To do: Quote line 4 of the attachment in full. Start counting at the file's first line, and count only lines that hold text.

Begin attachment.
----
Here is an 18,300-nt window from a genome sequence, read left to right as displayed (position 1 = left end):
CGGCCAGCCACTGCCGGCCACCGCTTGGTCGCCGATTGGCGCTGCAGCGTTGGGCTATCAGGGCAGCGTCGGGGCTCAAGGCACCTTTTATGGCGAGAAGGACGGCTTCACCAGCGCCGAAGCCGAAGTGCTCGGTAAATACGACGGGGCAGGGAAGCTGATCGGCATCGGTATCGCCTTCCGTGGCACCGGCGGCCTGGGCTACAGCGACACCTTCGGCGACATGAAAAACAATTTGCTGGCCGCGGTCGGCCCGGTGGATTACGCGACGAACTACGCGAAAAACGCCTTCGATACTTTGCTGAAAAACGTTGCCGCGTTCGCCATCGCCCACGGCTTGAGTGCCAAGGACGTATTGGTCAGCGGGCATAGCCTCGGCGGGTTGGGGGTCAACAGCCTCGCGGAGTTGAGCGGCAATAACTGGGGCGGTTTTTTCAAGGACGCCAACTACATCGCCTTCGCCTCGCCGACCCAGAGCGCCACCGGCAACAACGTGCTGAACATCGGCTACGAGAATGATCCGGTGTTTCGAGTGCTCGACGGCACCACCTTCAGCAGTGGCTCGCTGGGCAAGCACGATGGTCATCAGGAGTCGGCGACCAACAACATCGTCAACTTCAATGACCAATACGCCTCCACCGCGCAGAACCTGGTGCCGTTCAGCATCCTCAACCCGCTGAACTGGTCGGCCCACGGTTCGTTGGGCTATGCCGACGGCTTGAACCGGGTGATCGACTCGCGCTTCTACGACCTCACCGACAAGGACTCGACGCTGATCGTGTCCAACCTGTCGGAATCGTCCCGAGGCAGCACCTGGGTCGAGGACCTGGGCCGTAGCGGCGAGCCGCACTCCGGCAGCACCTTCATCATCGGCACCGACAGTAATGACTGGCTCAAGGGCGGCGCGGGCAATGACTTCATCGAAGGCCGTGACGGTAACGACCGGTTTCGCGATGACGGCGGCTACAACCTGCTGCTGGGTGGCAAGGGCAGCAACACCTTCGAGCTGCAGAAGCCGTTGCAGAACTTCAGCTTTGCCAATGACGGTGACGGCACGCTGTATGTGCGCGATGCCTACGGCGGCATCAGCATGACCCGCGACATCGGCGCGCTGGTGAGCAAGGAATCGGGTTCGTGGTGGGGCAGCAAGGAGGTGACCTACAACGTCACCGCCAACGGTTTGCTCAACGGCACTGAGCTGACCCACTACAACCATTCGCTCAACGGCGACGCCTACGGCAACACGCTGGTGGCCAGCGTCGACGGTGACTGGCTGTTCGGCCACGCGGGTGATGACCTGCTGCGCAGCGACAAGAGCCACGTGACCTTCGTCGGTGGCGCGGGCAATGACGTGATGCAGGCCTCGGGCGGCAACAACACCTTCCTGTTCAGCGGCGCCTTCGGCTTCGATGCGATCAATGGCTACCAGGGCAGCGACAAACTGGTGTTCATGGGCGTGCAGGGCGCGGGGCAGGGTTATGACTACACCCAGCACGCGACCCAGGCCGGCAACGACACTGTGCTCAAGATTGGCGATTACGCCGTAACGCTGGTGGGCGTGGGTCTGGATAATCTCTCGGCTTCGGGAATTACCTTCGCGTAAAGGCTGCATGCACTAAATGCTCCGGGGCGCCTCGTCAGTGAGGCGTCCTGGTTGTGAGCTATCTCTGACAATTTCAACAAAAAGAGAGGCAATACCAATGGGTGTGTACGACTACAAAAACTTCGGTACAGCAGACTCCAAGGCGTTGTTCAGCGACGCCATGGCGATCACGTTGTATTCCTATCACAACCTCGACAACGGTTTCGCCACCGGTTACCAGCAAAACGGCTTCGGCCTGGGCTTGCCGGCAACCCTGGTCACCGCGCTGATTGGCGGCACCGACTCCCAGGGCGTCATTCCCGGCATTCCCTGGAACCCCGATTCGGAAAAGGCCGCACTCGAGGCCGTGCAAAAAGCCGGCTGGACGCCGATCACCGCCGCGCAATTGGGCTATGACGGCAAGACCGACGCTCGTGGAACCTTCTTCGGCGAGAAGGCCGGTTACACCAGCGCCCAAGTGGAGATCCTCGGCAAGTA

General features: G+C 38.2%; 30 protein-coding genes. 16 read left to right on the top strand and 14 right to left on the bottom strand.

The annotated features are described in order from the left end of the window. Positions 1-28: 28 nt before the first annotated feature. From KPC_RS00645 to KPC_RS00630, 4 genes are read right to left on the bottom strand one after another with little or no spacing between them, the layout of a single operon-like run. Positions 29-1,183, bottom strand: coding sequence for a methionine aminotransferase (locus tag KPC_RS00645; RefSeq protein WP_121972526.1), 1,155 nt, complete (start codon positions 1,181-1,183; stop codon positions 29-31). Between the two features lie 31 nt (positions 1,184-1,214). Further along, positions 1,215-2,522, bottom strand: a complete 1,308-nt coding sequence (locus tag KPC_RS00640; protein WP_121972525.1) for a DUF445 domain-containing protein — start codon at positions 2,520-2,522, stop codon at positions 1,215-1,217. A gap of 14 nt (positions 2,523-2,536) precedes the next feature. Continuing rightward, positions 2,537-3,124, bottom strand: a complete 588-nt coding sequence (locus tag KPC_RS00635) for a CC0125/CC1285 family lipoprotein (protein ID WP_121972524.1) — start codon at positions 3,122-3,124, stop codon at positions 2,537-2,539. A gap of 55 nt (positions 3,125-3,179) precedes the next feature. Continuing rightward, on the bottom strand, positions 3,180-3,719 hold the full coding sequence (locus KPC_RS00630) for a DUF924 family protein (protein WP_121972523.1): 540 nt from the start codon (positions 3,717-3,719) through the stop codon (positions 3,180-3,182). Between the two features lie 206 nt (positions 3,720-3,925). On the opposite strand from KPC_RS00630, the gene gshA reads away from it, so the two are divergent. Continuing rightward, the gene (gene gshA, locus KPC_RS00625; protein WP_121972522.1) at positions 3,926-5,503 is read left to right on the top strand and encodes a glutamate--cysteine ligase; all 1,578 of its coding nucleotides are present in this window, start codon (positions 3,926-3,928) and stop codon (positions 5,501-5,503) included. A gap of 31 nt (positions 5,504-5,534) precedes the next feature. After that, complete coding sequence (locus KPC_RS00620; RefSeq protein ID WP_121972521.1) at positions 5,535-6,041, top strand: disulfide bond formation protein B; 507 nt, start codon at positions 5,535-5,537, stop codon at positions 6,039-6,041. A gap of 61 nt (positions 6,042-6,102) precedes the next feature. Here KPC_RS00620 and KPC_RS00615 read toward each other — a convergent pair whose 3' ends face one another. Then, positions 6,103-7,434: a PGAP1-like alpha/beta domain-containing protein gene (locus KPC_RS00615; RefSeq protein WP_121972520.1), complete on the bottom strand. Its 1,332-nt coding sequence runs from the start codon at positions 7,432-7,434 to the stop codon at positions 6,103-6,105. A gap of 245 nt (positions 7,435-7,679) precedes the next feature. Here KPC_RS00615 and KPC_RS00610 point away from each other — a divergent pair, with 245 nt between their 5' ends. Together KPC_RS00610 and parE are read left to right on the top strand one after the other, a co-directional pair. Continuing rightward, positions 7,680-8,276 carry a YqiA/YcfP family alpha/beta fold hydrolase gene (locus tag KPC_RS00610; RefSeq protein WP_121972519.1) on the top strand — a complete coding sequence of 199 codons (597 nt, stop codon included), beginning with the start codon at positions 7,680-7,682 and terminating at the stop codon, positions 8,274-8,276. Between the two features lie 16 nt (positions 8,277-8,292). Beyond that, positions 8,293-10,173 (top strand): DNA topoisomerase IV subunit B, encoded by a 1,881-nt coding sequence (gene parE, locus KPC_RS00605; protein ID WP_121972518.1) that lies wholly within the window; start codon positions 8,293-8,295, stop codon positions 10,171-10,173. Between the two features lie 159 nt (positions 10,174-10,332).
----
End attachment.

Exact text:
The annotated features are described in order from the left end of the window. Positions 1-28: 28 nt before the first annotated feature. From KPC_RS00645 to KPC_RS00630, 4 genes are read right to left on the bottom strand one after another with little or no spacing between them, the layout of a single operon-like run. Positions 29-1,183, bottom strand: coding sequence for a methionine aminotransferase (locus tag KPC_RS00645; RefSeq protein WP_121972526.1), 1,155 nt, complete (start codon positions 1,181-1,183; stop codon positions 29-31). Between the two features lie 31 nt (positions 1,184-1,214). Further along, positions 1,215-2,522, bottom strand: a complete 1,308-nt coding sequence (locus tag KPC_RS00640; protein WP_121972525.1) for a DUF445 domain-containing protein — start codon at positions 2,520-2,522, stop codon at positions 1,215-1,217. A gap of 14 nt (positions 2,523-2,536) precedes the next feature. Continuing rightward, positions 2,537-3,124, bottom strand: a complete 588-nt coding sequence (locus tag KPC_RS00635) for a CC0125/CC1285 family lipoprotein (protein ID WP_121972524.1) — start codon at positions 3,122-3,124, stop codon at positions 2,537-2,539. A gap of 55 nt (positions 3,125-3,179) precedes the next feature. Continuing rightward, on the bottom strand, positions 3,180-3,719 hold the full coding sequence (locus KPC_RS00630) for a DUF924 family protein (protein WP_121972523.1): 540 nt from the start codon (positions 3,717-3,719) through the stop codon (positions 3,180-3,182). Between the two features lie 206 nt (positions 3,720-3,925). On the opposite strand from KPC_RS00630, the gene gshA reads away from it, so the two are divergent. Continuing rightward, the gene (gene gshA, locus KPC_RS00625; protein WP_121972522.1) at positions 3,926-5,503 is read left to right on the top strand and encodes a glutamate--cysteine ligase; all 1,578 of its coding nucleotides are present in this window, start codon (positions 3,926-3,928) and stop codon (positions 5,501-5,503) included. A gap of 31 nt (positions 5,504-5,534) precedes the next feature. After that, complete coding sequence (locus KPC_RS00620; RefSeq protein ID WP_121972521.1) at positions 5,535-6,041, top strand: disulfide bond formation protein B; 507 nt, start codon at positions 5,535-5,537, stop codon at positions 6,039-6,041. A gap of 61 nt (positions 6,042-6,102) precedes the next feature. Here KPC_RS00620 and KPC_RS00615 read toward each other — a convergent pair whose 3' ends face one another. Then, positions 6,103-7,434: a PGAP1-like alpha/beta domain-containing protein gene (locus KPC_RS00615; RefSeq protein WP_121972520.1), complete on the bottom strand. Its 1,332-nt coding sequence runs from the start codon at positions 7,432-7,434 to the stop codon at positions 6,103-6,105. A gap of 245 nt (positions 7,435-7,679) precedes the next feature. Here KPC_RS00615 and KPC_RS00610 point away from each other — a divergent pair, with 245 nt between their 5' ends. Together KPC_RS00610 and parE are read left to right on the top strand one after the other, a co-directional pair. Continuing rightward, positions 7,680-8,276 carry a YqiA/YcfP family alpha/beta fold hydrolase gene (locus tag KPC_RS00610; RefSeq protein WP_121972519.1) on the top strand — a complete coding sequence of 199 codons (597 nt, stop codon included), beginning with the start codon at positions 7,680-7,682 and terminating at the stop codon, positions 8,274-8,276. Between the two features lie 16 nt (positions 8,277-8,292). Beyond that, positions 8,293-10,173 (top strand): DNA topoisomerase IV subunit B, encoded by a 1,881-nt coding sequence (gene parE, locus KPC_RS00605; protein ID WP_121972518.1) that lies wholly within the window; start codon positions 8,293-8,295, stop codon positions 10,171-10,173. Between the two features lie 159 nt (positions 10,174-10,332).